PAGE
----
So, for LCD contrast control, there really is no way to replace the recommended three terminal potentiometer with a single two terminal resistor.  There are those who claim to have conjured up 'solutions' using a single resistor or a single diode that have supposedly worked in certain cases, but I suspect a wad of bubble gum would have also worked in those cases.

You could try connecting pin 3 to GND.  That gives a usable, but not optimum, display in some cases.

If that doesn't work you might be successful using two resistors.  Try something around 10K between +5 and pin 3 and around 1K between pin 3 and GND.


Don
« Last Edit: October 18, 2012, 05:09:00 pm by floresta » Logged

Bielefeld, Germany
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Thank you so much! It is working now. I connected Pin3 to GND like advised and soldered the display.

Here is the result: http://bayimg.com/gAeJNaAee
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there really is no way to replace the recommended three terminal potentiometer with a single two terminal resistor.

A pot is the simplest way to go. But it is extreme to say that there is other alternative. For example, you can pwm through a rc network to create a voltage there, and be able to adjust contrast in software.
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Here is the result:
That's not too bad in terms of my "usable, but not optimum" remark.  You could get rid of the light blocks in the unused positions if you added a potentiometer but it probably isn't worth the effort.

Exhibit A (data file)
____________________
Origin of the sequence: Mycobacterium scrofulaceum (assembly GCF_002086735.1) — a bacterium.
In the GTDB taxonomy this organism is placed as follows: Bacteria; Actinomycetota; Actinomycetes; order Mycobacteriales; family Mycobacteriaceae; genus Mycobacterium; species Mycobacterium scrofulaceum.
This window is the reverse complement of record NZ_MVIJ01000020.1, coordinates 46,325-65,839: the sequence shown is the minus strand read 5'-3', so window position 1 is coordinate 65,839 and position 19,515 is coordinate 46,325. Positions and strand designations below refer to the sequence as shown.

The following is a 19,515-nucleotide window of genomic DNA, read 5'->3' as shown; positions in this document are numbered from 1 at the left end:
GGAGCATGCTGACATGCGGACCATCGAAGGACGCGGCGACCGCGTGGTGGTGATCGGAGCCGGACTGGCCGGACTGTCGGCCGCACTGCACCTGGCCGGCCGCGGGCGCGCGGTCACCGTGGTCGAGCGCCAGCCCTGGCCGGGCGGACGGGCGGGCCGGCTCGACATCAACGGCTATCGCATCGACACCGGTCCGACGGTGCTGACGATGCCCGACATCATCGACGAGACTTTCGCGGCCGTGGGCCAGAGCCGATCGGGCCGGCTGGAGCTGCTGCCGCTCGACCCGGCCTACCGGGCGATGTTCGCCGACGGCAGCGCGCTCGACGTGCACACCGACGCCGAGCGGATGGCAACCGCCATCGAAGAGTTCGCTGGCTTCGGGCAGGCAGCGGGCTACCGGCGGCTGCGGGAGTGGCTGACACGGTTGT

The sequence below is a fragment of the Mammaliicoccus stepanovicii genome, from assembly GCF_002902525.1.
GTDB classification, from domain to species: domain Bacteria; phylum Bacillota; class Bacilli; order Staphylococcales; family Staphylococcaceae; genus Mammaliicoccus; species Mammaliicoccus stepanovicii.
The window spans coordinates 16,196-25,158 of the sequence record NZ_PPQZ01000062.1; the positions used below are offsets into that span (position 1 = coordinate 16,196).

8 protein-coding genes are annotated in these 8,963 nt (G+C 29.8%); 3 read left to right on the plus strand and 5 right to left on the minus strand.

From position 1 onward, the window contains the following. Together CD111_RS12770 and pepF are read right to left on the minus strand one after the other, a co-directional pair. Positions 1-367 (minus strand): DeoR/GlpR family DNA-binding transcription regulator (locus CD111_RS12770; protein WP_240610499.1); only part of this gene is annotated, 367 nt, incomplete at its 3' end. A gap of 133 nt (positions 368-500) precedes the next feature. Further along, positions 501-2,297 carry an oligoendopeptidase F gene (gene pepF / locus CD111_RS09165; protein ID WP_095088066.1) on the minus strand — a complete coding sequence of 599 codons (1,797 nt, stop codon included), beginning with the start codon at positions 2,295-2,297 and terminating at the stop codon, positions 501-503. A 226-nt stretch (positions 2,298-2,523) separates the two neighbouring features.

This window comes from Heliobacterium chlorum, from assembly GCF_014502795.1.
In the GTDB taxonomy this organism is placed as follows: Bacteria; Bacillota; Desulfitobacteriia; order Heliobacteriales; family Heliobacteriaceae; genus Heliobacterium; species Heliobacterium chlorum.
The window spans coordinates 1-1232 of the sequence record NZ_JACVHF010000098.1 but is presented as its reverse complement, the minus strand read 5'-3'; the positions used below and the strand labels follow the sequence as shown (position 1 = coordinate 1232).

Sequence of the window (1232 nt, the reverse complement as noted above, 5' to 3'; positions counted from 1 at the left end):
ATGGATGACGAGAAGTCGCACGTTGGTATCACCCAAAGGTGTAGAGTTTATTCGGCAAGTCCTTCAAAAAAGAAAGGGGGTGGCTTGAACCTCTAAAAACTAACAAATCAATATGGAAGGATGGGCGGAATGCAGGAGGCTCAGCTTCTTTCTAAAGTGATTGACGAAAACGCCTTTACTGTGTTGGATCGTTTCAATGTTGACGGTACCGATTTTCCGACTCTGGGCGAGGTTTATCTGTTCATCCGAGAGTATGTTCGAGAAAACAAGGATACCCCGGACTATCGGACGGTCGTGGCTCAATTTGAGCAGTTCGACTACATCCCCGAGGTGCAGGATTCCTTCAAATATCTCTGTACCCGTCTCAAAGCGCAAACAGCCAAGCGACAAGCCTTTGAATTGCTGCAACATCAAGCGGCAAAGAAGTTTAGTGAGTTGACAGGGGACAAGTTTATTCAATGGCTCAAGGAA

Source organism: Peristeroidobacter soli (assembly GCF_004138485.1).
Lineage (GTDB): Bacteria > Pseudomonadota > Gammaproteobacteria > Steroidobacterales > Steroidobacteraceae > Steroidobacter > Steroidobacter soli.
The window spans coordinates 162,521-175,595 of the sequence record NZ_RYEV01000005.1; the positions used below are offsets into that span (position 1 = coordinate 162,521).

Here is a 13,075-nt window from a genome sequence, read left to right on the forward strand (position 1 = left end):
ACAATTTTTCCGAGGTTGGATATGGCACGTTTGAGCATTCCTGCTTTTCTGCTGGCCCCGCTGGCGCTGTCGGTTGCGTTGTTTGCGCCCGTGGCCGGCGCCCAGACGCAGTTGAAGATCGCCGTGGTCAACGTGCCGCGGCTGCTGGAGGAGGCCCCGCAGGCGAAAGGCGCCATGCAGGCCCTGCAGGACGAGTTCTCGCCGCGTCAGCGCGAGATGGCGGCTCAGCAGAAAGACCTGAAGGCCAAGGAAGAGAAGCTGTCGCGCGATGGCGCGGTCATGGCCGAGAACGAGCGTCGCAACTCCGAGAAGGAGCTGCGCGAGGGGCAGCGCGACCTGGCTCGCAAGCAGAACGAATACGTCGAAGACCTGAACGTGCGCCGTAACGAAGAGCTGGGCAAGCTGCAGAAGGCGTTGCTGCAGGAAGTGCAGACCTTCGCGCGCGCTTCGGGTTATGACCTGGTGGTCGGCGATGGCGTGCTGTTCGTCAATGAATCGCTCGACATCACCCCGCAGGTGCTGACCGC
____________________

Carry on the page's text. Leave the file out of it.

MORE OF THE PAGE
Don
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there really is no way to replace the recommended three terminal potentiometer with a single two terminal resistor.

A pot is the simplest way to go. But it is extreme to say that there is other alternative. For example, you can pwm through a rc network to create a voltage there, and be able to adjust contrast in software.

In your haste to correct me it appears that you left out a word that reverses the meaning.  Either way - read the quoted part again, I didn't say that there is or is not another alternative.

Don
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In your haste to accuse me of in a haste to correct you, let me make it clear to all: correcting anyone, you included, is the least of my haste.
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there really is no way to replace the recommended three terminal potentiometer with a single two terminal resistor.

A pot is the simplest way to go. But it is extreme to say that there is other alternative. For example, you can pwm through a rc network to create a voltage there, and be able to adjust contrast in software.

You are offering help to a beginner or trying to show you know more than others? I'm confused here. As a teacher, I don't always tell my students the "complete" story on day one. There are reasons not to tell "complete" stories. I will wait at least another 30 days for the OP to get the RC stuff, which I'm sure floresta knows how to do. Right now, potentiometer is perfect. I am a teacher and liquid crystal physicist, do you see me blabbing about knowing all more about LCD stuff than others? Most HD44780 display spec sheets I read didn't say they recommend RC and PWM anyway, they say 2k to 20k pot.